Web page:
Recently, India has made some regulatory attempts, amending its Drugs and Cosmetics Act to require compliance by trial conductors with a set of good clinical practices / guidelines along with the ethics committee that the ICMR formulated. But this is clearly not enough. The government should make registration of every drug trial compulsory, the findings to be divulged, mandatory compensation payment for those affected and strong penalties against the defaulting companies.

Till then, like vampires sucking blood out of the living, companies will continue to suck out profits from the misery of the Poor.


Anonymous said...

You are on the dot (again)!
Is there a solution?
Thoughts please.

Anonymous said...

Medicine today is a trade, the study of Medicine a business, the practice of medicine an Industry and the manufacturing of medicine – a Mafia!!
It is a vicious cycle. The drug manufacturers produce massive quantities of products and the demand for them is created by a well integrated distribution system, which has the noblest of professions by the scruff of the neck – thanks mainly to buying power of the mafia.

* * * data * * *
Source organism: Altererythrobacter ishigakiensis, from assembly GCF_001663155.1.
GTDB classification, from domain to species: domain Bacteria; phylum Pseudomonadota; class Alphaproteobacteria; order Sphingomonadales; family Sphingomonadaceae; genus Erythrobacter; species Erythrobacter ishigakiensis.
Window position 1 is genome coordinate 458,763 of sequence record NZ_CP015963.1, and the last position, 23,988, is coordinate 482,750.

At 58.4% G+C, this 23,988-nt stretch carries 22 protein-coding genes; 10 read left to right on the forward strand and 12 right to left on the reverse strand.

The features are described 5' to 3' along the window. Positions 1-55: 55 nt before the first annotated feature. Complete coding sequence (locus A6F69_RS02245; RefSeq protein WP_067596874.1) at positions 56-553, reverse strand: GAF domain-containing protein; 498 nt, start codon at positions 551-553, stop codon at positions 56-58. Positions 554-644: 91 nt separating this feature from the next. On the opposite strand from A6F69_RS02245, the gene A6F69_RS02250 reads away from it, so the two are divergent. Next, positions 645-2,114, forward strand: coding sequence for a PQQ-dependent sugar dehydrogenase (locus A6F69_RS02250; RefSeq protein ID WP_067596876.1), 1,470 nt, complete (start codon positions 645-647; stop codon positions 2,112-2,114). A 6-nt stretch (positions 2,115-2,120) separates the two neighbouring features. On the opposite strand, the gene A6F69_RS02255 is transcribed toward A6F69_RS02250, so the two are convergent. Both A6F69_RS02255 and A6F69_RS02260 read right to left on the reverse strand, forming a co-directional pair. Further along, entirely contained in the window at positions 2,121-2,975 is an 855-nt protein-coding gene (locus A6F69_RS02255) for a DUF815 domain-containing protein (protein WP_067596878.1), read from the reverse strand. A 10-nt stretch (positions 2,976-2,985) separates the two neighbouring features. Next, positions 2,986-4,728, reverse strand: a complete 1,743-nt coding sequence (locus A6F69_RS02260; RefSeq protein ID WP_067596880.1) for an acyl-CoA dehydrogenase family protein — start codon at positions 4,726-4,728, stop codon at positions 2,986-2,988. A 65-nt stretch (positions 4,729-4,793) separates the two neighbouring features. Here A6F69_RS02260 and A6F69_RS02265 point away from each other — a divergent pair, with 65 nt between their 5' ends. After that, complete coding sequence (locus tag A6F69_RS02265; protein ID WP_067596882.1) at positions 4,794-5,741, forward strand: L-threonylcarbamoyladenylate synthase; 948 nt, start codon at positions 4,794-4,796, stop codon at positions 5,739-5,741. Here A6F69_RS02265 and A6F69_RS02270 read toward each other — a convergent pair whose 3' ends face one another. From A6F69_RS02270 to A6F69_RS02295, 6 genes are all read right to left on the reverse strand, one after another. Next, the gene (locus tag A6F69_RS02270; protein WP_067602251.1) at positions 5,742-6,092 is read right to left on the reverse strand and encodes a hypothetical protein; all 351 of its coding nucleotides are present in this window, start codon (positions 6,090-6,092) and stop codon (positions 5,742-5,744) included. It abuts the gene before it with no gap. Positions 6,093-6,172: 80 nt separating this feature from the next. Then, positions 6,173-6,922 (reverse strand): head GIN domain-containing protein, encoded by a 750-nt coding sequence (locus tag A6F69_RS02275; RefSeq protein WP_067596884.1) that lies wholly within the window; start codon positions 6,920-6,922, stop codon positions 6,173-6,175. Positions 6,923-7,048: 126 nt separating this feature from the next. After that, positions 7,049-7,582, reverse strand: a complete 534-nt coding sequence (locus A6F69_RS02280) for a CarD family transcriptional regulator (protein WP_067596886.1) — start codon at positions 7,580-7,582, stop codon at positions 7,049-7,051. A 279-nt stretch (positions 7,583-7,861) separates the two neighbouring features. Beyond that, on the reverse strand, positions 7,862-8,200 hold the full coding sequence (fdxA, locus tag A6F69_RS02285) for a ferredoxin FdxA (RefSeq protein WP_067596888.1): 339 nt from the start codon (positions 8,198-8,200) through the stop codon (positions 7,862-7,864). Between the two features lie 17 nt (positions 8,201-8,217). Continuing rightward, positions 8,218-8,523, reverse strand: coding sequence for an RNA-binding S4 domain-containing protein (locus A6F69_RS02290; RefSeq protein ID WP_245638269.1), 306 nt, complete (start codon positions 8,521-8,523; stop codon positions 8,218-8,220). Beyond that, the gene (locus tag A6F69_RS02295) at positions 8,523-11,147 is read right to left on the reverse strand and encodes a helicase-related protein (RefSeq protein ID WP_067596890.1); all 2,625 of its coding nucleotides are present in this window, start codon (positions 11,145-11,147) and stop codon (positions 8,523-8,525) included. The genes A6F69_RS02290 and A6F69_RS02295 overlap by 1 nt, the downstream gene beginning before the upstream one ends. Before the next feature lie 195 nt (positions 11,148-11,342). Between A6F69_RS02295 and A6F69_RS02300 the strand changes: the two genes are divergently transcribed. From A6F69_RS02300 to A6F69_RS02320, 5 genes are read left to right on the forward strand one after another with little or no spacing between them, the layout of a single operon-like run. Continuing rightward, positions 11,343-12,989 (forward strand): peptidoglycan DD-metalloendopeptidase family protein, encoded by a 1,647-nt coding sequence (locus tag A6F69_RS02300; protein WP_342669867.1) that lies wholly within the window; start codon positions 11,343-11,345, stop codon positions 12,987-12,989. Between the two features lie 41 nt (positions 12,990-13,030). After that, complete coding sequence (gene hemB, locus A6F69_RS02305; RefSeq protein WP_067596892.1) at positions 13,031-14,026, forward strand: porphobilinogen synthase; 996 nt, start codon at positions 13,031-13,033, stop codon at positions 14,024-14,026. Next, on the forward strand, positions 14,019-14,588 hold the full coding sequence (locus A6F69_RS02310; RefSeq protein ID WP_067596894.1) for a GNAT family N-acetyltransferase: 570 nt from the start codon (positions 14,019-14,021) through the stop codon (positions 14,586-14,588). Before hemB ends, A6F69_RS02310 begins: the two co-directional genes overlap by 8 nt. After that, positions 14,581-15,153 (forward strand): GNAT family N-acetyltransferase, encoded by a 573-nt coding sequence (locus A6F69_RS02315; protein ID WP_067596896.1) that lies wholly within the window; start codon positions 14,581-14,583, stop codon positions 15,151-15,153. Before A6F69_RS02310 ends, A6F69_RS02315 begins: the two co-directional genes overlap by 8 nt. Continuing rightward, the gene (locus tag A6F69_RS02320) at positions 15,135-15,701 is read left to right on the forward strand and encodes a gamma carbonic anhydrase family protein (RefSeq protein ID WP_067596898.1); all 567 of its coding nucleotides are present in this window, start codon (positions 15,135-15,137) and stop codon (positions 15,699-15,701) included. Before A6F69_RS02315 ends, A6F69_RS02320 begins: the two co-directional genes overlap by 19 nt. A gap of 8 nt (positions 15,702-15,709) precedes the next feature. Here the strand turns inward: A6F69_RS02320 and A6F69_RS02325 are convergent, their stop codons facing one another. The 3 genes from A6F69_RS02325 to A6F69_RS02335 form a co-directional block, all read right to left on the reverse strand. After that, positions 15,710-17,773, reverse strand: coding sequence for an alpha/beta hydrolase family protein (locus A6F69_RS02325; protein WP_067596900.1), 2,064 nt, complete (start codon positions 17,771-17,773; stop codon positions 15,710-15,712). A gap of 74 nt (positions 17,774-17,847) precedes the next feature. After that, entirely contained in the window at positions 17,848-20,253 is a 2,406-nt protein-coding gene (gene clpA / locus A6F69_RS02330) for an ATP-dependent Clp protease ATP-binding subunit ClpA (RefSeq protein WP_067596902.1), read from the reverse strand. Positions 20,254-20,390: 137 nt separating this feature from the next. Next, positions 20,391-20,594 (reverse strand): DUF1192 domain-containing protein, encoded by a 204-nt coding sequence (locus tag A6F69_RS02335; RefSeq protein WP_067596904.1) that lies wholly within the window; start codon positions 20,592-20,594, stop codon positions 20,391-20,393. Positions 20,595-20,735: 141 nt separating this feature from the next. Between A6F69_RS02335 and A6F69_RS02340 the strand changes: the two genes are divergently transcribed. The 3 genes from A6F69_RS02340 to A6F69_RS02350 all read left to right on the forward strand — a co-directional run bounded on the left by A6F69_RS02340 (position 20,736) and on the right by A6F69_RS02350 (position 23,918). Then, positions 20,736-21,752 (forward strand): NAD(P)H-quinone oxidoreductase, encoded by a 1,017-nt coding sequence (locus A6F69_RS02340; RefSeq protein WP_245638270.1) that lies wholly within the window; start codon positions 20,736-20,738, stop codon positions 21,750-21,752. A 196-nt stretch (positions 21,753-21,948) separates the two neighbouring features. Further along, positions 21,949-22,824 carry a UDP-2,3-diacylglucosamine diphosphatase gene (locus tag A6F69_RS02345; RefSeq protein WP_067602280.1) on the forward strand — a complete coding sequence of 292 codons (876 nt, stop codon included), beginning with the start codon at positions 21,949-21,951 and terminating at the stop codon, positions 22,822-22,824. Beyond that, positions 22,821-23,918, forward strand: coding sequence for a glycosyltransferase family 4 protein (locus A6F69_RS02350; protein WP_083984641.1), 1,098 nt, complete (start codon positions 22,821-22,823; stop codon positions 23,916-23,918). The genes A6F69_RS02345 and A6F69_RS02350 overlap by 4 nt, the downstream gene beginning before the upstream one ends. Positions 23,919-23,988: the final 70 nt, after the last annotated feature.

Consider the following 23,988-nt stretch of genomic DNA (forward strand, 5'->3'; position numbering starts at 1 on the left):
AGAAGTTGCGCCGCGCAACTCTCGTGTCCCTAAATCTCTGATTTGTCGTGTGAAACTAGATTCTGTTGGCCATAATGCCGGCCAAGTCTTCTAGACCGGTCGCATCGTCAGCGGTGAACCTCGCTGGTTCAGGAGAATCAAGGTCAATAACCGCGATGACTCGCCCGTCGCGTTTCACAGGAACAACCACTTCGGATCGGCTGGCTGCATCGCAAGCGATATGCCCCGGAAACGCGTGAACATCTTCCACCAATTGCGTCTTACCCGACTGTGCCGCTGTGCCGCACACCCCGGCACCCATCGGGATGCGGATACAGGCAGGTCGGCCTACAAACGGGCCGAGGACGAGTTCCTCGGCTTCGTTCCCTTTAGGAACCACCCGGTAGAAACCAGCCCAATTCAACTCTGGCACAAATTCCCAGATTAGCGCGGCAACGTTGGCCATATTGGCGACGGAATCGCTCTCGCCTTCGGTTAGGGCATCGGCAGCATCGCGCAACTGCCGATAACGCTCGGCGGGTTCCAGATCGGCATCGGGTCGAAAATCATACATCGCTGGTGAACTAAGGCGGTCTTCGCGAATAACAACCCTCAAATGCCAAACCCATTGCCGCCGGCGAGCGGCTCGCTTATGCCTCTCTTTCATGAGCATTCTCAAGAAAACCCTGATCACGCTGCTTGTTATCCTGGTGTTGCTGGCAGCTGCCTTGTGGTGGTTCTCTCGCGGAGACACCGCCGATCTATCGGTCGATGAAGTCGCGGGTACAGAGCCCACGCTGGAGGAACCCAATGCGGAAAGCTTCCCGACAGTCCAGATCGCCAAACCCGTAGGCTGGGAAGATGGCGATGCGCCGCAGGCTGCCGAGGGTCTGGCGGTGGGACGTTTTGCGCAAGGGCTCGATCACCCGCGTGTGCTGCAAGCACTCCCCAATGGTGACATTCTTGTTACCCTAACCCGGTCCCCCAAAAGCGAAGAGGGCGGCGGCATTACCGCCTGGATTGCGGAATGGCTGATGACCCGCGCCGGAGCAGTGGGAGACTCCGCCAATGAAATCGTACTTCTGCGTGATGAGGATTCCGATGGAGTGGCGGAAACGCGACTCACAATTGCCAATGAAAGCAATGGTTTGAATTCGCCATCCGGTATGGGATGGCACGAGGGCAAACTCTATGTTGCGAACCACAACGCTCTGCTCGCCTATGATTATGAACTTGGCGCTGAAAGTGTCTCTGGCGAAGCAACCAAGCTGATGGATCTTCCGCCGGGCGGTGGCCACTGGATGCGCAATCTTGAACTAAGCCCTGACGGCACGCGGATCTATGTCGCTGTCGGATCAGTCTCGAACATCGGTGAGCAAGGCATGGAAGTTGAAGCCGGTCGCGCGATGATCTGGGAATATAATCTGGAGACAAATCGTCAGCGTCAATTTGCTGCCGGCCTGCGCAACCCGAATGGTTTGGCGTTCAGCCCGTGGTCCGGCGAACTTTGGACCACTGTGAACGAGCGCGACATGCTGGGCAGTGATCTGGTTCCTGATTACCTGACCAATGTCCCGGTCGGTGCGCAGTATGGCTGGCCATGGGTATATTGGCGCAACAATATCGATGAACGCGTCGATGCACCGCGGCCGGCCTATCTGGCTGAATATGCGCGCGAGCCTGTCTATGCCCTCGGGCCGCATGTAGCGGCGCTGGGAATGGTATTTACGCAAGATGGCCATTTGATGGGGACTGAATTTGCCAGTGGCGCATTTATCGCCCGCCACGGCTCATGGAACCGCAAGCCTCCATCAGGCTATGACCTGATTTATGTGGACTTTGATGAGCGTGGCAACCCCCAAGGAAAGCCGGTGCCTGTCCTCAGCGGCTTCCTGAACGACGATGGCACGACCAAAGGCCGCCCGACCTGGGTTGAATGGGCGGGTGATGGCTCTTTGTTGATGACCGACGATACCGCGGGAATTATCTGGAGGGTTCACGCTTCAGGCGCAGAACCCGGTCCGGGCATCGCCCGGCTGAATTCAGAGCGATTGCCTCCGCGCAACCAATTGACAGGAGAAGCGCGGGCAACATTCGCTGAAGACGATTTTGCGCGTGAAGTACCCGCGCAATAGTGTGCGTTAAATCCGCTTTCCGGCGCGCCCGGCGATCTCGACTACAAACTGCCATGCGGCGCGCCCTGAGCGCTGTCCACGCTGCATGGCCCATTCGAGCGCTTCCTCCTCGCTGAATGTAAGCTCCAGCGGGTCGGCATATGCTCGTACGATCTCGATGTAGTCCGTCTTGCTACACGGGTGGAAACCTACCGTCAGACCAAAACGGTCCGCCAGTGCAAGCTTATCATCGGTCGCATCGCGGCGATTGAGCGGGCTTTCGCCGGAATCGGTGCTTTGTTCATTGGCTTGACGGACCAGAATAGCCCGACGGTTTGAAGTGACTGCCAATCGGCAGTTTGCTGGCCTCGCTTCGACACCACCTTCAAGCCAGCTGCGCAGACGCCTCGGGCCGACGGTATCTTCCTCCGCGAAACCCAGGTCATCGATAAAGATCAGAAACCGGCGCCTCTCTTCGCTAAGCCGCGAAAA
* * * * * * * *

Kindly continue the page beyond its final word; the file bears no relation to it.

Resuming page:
The entire eco system is a well linked chain. From the road side pharmacy, the scan centers, the test labs, the distributor to the manufacturer, there is a robust ‘Distribution based Commission Framework’ in place at every level of the transaction. The sales forces of these conglomerates use samples as a guise to meet doctors and actually end up transacting a business deal (rewards in cash, kind, holidays for families, gifts etc) for prescribing an agreed quantity of types of drugs. The doctor is linked to a local Pharmacist who are either attached to a hospital or has set up shop nearby. In most cases, the doctor’s themselves have some of their family members set up the pharmacy close to their hospitals or clinics. The doctor also has a hefty commission from the local labs, scan centers etc for every case registered through them.
Sheer statistics can be mind boggling. The cost of a CT Scan is anything between 9 to 10 thousand rupees in leading labs. Almost 50% of this cost is a commission to a Doctor!!!. The cost of a tablet for a common fever or a cold is less than 5 paise per tablet. The cost at which it is being sold in the retail stores vary between 1 to 5 Rupees. Now you know where our hard earned money between the 5 paise and the many rupees go . . . .